How the ZeroHouse Works

It Really Ties the House Together: The ZeroHouse Brain & Anchors

Notice the four helical anchors that lend the zeroHouse stability without disturbing the environment too much.
Notice the four helical anchors that lend the zeroHouse stability without disturbing the environment too much.
Specht Harpman

One system in particular helps to keep the owner in control of the different features of the house. The architect calls this the "house brain," and it makes the entire house automated. Using special sensors mounted around the house, the house brain can keep track of activities. The brain regulates the power usage in the house. It even has a hibernation status to maintain the house when it's not in use. The system is web-based, so inhabitants can keep an eye on this system via their computer.

The zeroHouse has a light touch, and not just because of its virtually nonexistent ecological footprint. The house's foundational system literally has minimal impact on the ground where the house sits. The four helical anchors keep the foundation solid while not disrupting the landscape. The architect orchestrated the foundational system this way so that the structure touches the ground at only these four points. This makes the house well suited for sites where more disruptive construction is difficult or not allowed.

Though these anchors have only a slight impact on the earth, it will take more than the huff and puff to blow the zeroHouse down. The anchor system, in conjunction with the tubular steel frame of the house, allows the house sustain up to 140 miles per hour (225 kilometers per hour) winds. In fact, the structure of the anchors supposedly allows the house to sit safely on a slope of up to 35 degrees or even in up to 10 feet of water.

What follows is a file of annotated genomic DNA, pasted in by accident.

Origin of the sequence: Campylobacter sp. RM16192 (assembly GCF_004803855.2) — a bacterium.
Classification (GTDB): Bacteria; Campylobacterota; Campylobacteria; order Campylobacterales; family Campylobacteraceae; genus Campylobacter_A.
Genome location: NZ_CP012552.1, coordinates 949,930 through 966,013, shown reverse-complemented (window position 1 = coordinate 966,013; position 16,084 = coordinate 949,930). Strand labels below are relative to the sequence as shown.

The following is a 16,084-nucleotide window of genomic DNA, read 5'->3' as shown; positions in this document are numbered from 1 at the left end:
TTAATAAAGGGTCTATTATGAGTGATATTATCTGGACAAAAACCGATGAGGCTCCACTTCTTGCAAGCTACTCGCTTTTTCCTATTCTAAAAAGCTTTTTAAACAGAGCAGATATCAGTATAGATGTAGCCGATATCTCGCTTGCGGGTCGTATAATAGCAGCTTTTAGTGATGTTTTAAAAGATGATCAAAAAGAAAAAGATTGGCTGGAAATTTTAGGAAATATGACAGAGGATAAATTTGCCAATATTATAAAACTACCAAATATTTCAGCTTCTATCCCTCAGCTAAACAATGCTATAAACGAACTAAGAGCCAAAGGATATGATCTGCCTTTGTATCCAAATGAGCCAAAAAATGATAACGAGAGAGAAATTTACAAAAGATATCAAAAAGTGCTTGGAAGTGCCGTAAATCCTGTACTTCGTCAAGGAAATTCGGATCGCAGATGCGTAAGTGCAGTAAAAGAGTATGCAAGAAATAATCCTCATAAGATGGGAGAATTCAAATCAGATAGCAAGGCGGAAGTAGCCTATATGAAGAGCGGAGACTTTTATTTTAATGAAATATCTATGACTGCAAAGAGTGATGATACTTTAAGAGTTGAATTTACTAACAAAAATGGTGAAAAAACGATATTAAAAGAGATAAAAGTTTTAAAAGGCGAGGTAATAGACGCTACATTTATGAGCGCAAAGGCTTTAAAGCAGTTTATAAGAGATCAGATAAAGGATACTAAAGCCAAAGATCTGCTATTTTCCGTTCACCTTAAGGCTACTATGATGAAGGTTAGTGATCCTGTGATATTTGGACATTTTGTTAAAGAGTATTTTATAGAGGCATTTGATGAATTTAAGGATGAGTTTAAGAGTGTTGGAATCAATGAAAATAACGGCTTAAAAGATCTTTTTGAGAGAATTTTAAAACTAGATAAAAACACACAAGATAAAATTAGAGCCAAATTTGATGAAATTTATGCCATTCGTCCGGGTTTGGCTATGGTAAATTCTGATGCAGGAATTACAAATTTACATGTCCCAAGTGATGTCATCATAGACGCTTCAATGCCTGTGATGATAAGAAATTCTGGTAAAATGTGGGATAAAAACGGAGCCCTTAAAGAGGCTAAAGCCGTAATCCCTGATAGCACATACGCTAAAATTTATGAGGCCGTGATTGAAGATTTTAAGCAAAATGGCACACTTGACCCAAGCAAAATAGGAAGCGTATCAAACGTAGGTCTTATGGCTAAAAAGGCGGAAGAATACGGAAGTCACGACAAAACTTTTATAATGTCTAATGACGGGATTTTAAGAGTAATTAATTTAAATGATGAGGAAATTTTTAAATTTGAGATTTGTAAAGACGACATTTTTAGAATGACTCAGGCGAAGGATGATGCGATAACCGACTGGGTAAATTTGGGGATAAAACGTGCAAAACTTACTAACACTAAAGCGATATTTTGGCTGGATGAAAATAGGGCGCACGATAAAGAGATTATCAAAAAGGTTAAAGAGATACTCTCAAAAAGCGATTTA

The zeroHouse makes living off the grid seem like a plausible reality. However, skeptics point out that green technology remains highly expensive and is therefore not tenable on a wide scale. But, for those concerned about global warming, the possibility of living without a dependence on energy that results in the release greenhouse gases is tantalizing. Time will tell whether the zeroHouse can stand up to rough environments, the dwellers' energy demands and the critics.

Take a look at the links below to learn about other green buildings and sustainable technology.

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More Great Links


  • EERE. "Insulation." U.S. Department of Energy: Energy Efficiency and Renewable Energy. May 30, 2006. (April 23, 2008)
  • EPA. "Municipal Solid Waste (MSW): Basic Information." Environmental Protection Agency. Jan. 3, 2008. (April 29, 2008)
  • Livingston, Heather. "Carbon-zero ZeroHouse." American Institute of Architects. March 21, 2008 (April 21, 2008)
  • Stenger, Richard. "NASA's 'frozen smoke' named lightest solid." May 9, 2002. (April 23, 2008)
  • "Project Description: zeroHouse." Specht Harpman.
  • West, Alisa. Specht Harpman. Personal communication. April 29, 2008
  • "zeroHouse." Architectural Record. (April 21, 2008)
  • "zeroHouse." Texas Society of Architects. 2008. (April 22, 2008).
  • "zeroHouse." (April 21, 2008)